She searched the ground for the fox and couldn’t find it. It had disappeared.

  Whatever, Ana. You’re tired.

  Was her mind playing tricks on her? The fox was probably hidden in the grass.

  “Well, I don’t have to go to the bathroom anymore, but now I have a scrape on my arm.”

  Startled, Ana turned to face her sister, who had a twig snagged in her hair. With a snicker, Ana reached out and removed it from Eva’s head.

  “Did you go sightseeing, Eva? I wasn’t sure if you were walking to the house,” Melissa said as the girls climbed into the car. She started the engine and slowly pulled back out onto the road.

  “I didn’t want anyone to see me,” Eva said and crossed her arms.

  “From space?” Ana said.

  Eva combed her fingers through her ratty hair and grew more agitated with every knot she found. “I can’t wait for a shower.”

  Ana nodded in agreement and touched Eva’s arm. “I’ll let you take the first one.”

  Her sister shot her a grin, and Ana returned her attention out the window. After a couple of minutes, a ditch in the road jolted the car. She noticed a dust covered road sign. They were close now.

  As if on cue, her mother announced, “All right, here we are. Home sweet home.”

  They drove past a field of tall grass and turned down a gravel driveway. Before them was Grandma Jo’s home. It had been over five years since they last visited and it wasn’t a happy memory. Funerals were never happy.

  Dull windows peeked out from behind low branches in a grove of fir trees. Modest sized to begin with, the house was dwarfed by the tall evergreens that surrounded it. The cheery pastel blue paint and the bare flower beds that lined the walkway begged for attention. The lush surroundings were a little overgrown and needed a good pruning. Ana’s thoughts soured. It was familiar, but it wasn’t home. Not hers. The last person who lived there had died.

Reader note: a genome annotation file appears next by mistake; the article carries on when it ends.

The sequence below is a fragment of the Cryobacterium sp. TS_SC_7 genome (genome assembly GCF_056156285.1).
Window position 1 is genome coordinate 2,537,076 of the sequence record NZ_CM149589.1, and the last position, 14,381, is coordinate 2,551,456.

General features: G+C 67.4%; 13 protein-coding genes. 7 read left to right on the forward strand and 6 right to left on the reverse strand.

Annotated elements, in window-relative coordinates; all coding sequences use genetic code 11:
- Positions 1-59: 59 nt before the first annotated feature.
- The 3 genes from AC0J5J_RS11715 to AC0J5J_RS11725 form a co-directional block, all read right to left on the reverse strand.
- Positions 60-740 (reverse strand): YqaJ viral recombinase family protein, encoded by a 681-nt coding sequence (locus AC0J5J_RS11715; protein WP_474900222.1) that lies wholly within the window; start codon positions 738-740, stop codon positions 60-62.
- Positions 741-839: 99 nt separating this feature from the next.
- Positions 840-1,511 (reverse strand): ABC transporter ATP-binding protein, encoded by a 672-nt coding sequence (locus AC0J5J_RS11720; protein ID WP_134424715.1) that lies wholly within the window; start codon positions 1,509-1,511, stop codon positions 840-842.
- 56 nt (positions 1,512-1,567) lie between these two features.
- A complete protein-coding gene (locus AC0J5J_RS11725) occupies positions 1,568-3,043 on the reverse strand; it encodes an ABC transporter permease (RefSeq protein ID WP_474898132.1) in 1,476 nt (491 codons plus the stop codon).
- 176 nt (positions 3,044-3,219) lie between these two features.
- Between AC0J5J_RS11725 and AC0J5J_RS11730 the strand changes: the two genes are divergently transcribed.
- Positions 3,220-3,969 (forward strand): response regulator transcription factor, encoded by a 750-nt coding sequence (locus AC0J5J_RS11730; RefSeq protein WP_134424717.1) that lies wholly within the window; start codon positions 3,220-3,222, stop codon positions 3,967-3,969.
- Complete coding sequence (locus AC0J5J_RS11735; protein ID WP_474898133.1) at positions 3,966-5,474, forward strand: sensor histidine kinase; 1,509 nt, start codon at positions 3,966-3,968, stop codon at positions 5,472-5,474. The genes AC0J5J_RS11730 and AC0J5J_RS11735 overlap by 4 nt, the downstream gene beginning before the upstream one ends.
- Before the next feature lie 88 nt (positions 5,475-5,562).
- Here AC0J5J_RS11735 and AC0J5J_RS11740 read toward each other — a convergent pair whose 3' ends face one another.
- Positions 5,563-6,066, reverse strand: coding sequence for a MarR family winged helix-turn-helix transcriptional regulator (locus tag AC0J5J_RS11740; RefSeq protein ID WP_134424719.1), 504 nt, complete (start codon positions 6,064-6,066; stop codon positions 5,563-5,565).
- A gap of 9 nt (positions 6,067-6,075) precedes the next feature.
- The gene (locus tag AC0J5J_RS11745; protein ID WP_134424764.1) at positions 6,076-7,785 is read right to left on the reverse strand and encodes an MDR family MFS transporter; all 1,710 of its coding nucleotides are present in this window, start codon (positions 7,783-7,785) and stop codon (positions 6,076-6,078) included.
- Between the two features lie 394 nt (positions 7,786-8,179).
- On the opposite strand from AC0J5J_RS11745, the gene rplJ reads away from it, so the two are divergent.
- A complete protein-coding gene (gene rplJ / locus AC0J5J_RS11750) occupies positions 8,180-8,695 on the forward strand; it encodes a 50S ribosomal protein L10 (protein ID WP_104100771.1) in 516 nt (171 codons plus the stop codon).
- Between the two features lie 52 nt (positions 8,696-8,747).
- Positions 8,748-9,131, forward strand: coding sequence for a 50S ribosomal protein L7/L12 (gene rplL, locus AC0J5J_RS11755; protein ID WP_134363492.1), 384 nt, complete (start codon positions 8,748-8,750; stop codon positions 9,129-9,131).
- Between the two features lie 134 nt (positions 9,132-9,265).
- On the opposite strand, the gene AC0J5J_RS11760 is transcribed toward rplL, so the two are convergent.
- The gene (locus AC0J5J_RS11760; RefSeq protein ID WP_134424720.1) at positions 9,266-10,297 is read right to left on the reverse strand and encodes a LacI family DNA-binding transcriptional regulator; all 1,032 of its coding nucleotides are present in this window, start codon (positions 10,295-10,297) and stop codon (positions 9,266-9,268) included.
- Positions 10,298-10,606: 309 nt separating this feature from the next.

The silence in the car was broken when Eva slid outside and started up the front walk. Their mom got out of the car to stretch, but Ana sank further into the leather seat. Her lids dropped shut for a moment until Melissa said, “Hey Ana—you coming? Don’t you want to come in and say hi to your aunt and uncle?”

  Ana’s eyes flicked open and noticed a maroon sedan parked beside them in the driveway. She reached for the door and took one last breath before pushing herself out of the car. She walked up to the front stoop where her mother and sister were and waited for the onslaught of emotion. Before Melissa could reach for the door, it swung open. Aunt Tera burst out and embraced her sister.

  “Oh my, you girls are gorgeous!” Their aunt gushed. “Why, you are simply stunning, Ana. Just look at your beautiful figure.”

  Aunt Tera winked and lifted Ana’s arms to point out her curves. Ana extracted herself from her aunt’s grip to wrap her arms around her waist, trying to conceal herself.

  Then Aunt Tera turned toward Eva. “And you! Eva! My…you’re so graceful. Like a ballerina!”